Tuesday, September 18, 2007

It Can't Be Whitey

If that's Whitey Bulger, I'll eat my scally cap.

Our favorite fugitive serial-killer-cum-FBI-informant, Whitey - Jimmy, to you - has been on the lam for 12 years, and it has become an article of faith that every couple of years the FBI trots out somebody saying they almost caught their former stool pigeon.

The latest story is great stuff altogether because it comes with video.

Better yet, it comes with all sorts of undeniable plausibilities.

Can't be Whitey. Too much hair. And Whitey's too vain to put on all that weight.

Ah, but isn't that a perfect disguise?

Can't be Whitey. He wouldn't go to Sicily because his erstwhile criminal associates in the Mafia would find and kill him.

Ah, but isn't that just what our Jimmy, who spent all those years in Alcatraz studying counterintelligence, would do? Hide among the enemy and they won't look for you.

The latest installment of "Is That Whitey?" has provoked the wrong question. The real question is, "Is That Cathy?"

Cathy Greig, Whitey's moll, would be 56. The woman in the pictures looks a lot older than that. Whitey spent his entire life with women who looked like his daughters, and now we're supposed to believe he's spending the winter of his years with someone who looks like Barbara Bush? That doesn't sound like our Jimmy. Besides, Cathy had a ton of plastic surgery before she and Whitey hit the road. Guess who paid for it?

As for Whitey fearing La Cosa Nostra, his long, eventually obvious association with the FBI suggests he did not consider his LCN goombahs to be the brightest bulbs. Whitey hung around for seven years after the Globe's Spotlight Team exposed him as a rat for the FBI, so he had concluded that the local franchise of the LCN was either too stupid or too incompetent to kill him.

If they couldn't or wouldn't kill him in Quincy, why would he fear them in Sicily, where the dons have a lot more to worry about than exacting revenge against some low-rent Irish gangster who gave up Larry Baoine's barbooth game in Lowell? The Mafia hasn't been able to kill even a fraction of its own members who have violated the code of omerta, which translates from the Italian to "I ain't doin' time."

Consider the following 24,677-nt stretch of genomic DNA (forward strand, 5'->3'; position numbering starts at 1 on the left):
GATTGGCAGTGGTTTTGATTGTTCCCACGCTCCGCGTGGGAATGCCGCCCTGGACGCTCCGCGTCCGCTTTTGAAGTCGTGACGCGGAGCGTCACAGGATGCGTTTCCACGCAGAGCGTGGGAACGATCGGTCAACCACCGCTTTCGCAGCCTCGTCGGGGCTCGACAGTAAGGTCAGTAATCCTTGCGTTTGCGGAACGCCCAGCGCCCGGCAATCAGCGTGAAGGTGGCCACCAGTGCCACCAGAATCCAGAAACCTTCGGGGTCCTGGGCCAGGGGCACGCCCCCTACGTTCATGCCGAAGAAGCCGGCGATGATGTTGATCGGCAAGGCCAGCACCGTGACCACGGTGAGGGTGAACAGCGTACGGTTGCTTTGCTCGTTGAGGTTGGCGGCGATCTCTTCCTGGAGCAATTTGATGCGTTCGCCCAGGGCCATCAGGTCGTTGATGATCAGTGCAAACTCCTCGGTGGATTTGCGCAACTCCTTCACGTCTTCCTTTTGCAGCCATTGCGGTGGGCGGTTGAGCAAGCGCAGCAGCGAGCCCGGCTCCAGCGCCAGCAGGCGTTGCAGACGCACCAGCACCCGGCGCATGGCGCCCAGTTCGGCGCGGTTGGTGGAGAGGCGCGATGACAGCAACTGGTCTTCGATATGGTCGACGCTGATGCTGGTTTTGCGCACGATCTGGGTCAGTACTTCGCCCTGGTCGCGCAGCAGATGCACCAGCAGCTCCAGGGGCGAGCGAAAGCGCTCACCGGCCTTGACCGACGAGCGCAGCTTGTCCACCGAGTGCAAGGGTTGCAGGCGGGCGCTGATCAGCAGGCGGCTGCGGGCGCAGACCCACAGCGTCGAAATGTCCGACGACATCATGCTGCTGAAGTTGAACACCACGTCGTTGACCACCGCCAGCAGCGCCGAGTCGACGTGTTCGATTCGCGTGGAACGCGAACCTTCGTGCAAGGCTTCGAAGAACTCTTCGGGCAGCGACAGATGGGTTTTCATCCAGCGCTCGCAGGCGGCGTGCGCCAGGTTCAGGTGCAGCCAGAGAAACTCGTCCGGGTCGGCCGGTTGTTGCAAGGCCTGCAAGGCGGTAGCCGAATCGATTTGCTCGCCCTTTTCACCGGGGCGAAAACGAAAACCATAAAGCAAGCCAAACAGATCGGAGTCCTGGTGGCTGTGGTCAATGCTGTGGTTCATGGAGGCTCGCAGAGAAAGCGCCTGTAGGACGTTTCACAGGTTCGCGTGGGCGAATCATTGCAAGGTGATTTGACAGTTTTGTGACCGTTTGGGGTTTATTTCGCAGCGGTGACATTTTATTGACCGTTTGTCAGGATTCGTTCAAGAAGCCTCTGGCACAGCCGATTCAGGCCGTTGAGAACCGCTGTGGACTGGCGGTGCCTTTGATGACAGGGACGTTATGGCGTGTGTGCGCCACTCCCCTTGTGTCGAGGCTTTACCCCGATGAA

Still, if it was Whitey, you've got to appreciate his sense of irony in selecting Taormina as the place for him and Cathy to dress up and play Ozzie and Harriet on vacation.

Taormina was the name of the restaurant in New York's Little Italy where the Teflon Don, John Gotti, used to hang out. The payphone at Taormina had a sign that said "WARNING - THIS PHONE IS BUGGED."

Who needs bugs when you've got rats? Whitey always loved sticking it to the Italians.

Pat Nee and Howie Winter, who besides being retired gangsters are standup guys, told the Globe's Shelley Murphy they're convinced the fellow in the photos is not Whitey.

Chip Fleming, who used to work intelligence for the Boston police, and who knew Whitey as well as anyone, doesn't think it was, either.

That's good enough for me. But there are state cops and DEA agents, who really want to catch this guy, who think it is.

This whole episode shows just how much of a secular society we have become. It used to be, every few years, some peasant in some Third World hamlet would see an apparition of Jesus or the Virgin Mary. Now we have Whitey sightings every few years. But - did you notice? - none of the Whitey sightings are in places you'd never want to go.

Jimmy, if you're reading this online somewhere, take some friendly advice: Head for Montenegro. The wine is cheap, the beaches are spectacular, you can buy the local cops with a case of beer, and, trust me, no one will come looking for you, because the airport at Podgorica is a dump.

Thanks to Kevin Cullen

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